Also, if you have any of the pathologies listed above, then you could benefit. In certain instances, your doctor may prescribe prescription-strength enzymes, such as if you suffer from cystic fibrosis or pancreatic dysfunction.

If you have intestinal parasites, digestive enzyme supplementation as part of a comprehensive treatment plan can help to restore your intestinal tract, making it inhospitable to parasites.

For example, papain, an enzyme in papaya, has anti-parasitic properties which may be able to kill intestinal worms. 

Always speak to your GP or a registered health professional before taking digestive enzyme supplements.

How to bolster digestive enzymes through diet

Eat plenty of raw fruits and vegetables, preferably organic as they will have grown in less mineral-depleted soil than conventional crops.

Some foods that provide digestive enzymes are avocados, papayas, pineapples, bananas, mangos, sprouts, kiwis, kefir, yogurt, fermented soy products, raw fermented sauerkraut and kimchi, bee pollen and raw honey.

Consuming raw apple cider vinegar before each meal may help to maintain healthy stomach acid levels. Put one tablespoon in a small amount of water and drink it on an empty stomach half-an-hour before eating. 

What to look for in a digestive enzyme supplement

If you are vegan or vegetarian, be sure to check the label of any digestive enzyme supplements as many are made using animal enzymes like pancreatin and pepsin.

These don’t survive stomach acid so need an enteric coating to protect them (made using waxes, shellac, and plastics) which many people prefer to avoid.

It also means that the animal enzymes only start to work once they reach the small intestine, bypassing all the other stages of digestion. It’s not always easy to find out where the animal products derived, how they have been treated, and to what contaminants they have been exposed.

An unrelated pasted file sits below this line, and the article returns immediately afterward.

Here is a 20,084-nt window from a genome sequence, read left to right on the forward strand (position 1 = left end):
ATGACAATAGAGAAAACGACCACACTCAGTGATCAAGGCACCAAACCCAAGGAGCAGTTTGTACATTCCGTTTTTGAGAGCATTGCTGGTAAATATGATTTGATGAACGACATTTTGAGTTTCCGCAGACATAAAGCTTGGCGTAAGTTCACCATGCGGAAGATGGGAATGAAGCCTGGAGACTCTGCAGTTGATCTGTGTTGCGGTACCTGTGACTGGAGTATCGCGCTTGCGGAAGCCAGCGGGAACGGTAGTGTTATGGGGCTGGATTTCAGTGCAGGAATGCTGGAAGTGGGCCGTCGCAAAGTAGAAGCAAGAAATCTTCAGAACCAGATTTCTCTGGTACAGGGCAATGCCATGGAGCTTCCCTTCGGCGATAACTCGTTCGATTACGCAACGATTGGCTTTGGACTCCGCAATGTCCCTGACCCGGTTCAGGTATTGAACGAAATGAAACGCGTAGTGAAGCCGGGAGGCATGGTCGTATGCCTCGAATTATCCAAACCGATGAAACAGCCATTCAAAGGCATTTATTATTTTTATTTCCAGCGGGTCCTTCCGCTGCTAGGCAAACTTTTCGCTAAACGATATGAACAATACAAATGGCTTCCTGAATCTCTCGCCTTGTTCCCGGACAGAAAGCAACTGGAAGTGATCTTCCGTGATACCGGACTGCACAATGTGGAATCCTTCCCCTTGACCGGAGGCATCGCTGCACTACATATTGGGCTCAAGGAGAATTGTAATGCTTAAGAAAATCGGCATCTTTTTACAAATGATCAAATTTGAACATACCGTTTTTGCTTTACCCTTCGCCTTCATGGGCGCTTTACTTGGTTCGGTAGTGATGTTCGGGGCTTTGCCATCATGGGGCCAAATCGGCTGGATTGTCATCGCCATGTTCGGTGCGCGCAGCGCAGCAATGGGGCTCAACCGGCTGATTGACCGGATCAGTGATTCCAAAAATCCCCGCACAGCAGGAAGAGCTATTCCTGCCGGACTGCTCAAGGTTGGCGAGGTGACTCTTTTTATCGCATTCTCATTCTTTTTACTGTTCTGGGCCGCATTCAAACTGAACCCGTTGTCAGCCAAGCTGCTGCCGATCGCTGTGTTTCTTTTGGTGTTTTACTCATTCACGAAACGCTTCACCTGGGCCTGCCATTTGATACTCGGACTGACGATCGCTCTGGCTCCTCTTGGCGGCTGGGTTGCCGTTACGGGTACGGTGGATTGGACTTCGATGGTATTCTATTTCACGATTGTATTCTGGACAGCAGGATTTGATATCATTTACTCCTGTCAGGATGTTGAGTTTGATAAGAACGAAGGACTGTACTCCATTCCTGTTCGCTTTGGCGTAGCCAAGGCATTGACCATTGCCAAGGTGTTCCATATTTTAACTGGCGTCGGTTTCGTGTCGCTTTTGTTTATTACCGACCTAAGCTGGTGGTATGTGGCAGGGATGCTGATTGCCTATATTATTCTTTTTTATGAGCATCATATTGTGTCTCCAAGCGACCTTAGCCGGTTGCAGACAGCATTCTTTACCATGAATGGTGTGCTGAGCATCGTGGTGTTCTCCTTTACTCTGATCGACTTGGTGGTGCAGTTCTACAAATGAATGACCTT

These days though, there are many vegan-friendly plant-based options on the market which tend to come from fungal extractions. They are PH stable, don’t require a protective coating and work throughout the entire digestive process, aiding digestion and nutrient absorption.

Like all supplements, it’s essential to ensure you are using a premium-quality digestive enzyme product as they do vary. They tend to work quickly, so if you struggle to digest certain foods and don’t have a response, try another brand and see if that helps. 

Ensure that the supplement you choose covers all major enzyme groups (amylase, protease and lipase). If you are sensitive to dairy, find one containing lactase.


Symptoms potentially relating to lack of digestive enzymes are not limited to digestion. You may also experience symptoms including thyroid problems, food cravings, thinning hair, sensitive, dry or dull skin, trouble sleeping, fatigue, brain fog, muscle weakness, mood swings, depression, headaches and PMS.

Without seeking the advice of a healthcare professional, you may not know for sure whether or not these symptoms are related. Still, you could benefit from trying a digestive enzyme supplement.

If you suffer from any of the conditions or symptoms listed in this article, you might also find supplementing helpful.

Always go for a high-quality product and ensure it contains all three enzyme groups – amylase, protease and lipase. If you are vegetarian or vegan, check the ingredients don’t contain any animal enzymes.

Low stomach acid could also be contributing to your symptoms and inhibiting digestive enzyme activity. It naturally declines with age, although anyone can be susceptible. Drinking a tablespoon of raw apple cider vinegar 30 minutes before eating can help to increase low hydrochloric acid, but you may prefer to take an HCL supplement. 

To be safe, always check with your doctor or chosen health professional before taking digestive enzymes, especially if you have a serious illness, are taking medication or any other supplements. 

Written by Rebecca Rychlik-Cunning, Nutritional Therapist and Homeopath. Follow Rebecca on Instagram, Facebook and Medium, @rebeccabitesback.